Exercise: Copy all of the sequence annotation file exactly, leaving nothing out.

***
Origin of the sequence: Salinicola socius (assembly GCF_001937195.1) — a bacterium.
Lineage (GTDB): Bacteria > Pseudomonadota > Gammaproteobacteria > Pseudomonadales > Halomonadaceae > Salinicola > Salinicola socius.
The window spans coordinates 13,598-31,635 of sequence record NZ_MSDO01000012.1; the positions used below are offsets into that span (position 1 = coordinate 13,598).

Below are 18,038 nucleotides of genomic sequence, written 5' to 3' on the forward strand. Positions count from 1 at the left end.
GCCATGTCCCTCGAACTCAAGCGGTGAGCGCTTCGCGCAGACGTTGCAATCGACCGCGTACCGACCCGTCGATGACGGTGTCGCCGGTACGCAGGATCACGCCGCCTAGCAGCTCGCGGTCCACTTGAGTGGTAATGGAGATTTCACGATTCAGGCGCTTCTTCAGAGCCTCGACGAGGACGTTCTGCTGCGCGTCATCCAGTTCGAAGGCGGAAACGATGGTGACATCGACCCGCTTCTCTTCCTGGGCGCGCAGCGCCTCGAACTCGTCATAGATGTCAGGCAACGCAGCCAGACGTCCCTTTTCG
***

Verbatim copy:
Origin of the sequence: Salinicola socius (assembly GCF_001937195.1) — a bacterium.
Lineage (GTDB): Bacteria > Pseudomonadota > Gammaproteobacteria > Pseudomonadales > Halomonadaceae > Salinicola > Salinicola socius.
The window spans coordinates 13,598-31,635 of sequence record NZ_MSDO01000012.1; the positions used below are offsets into that span (position 1 = coordinate 13,598).

Below are 18,038 nucleotides of genomic sequence, written 5' to 3' on the forward strand. Positions count from 1 at the left end.
GCCATGTCCCTCGAACTCAAGCGGTGAGCGCTTCGCGCAGACGTTGCAATCGACCGCGTACCGACCCGTCGATGACGGTGTCGCCGGTACGCAGGATCACGCCGCCTAGCAGCTCGCGGTCCACTTGAGTGGTAATGGAGATTTCACGATTCAGGCGCTTCTTCAGAGCCTCGACGAGGACGTTCTGCTGCGCGTCATCCAGTTCGAAGGCGGAAACGATGGTGACATCGACCCGCTTCTCTTCCTGGGCGCGCAGCGCCTCGAACTCGTCATAGATGTCAGGCAACGCAGCCAGACGTCCCTTTTCG